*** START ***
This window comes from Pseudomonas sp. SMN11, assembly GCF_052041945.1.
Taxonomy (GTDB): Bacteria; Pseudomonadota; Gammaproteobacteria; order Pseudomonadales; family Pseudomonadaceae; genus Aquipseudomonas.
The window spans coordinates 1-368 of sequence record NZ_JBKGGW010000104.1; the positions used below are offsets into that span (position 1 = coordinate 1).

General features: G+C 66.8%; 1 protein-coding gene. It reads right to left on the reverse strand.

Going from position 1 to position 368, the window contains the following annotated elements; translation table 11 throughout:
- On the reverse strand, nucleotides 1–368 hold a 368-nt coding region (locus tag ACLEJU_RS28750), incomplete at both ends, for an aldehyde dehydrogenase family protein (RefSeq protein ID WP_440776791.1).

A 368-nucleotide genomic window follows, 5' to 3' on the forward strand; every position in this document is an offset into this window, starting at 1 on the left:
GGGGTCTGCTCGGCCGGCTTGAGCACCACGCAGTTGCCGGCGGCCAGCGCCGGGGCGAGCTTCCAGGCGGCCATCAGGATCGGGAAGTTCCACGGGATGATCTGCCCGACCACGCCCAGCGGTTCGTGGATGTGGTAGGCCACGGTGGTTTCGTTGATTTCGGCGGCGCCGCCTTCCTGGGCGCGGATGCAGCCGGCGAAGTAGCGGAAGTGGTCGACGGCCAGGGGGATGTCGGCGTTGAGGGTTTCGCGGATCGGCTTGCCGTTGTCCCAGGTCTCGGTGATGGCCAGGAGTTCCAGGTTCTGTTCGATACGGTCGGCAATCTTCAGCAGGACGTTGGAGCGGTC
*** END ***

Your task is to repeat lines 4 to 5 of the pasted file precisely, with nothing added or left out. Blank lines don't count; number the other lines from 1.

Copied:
General features: G+C 66.8%; 1 protein-coding gene. It reads right to left on the reverse strand.

Going from position 1 to position 368, the window contains the following annotated elements; translation table 11 throughout: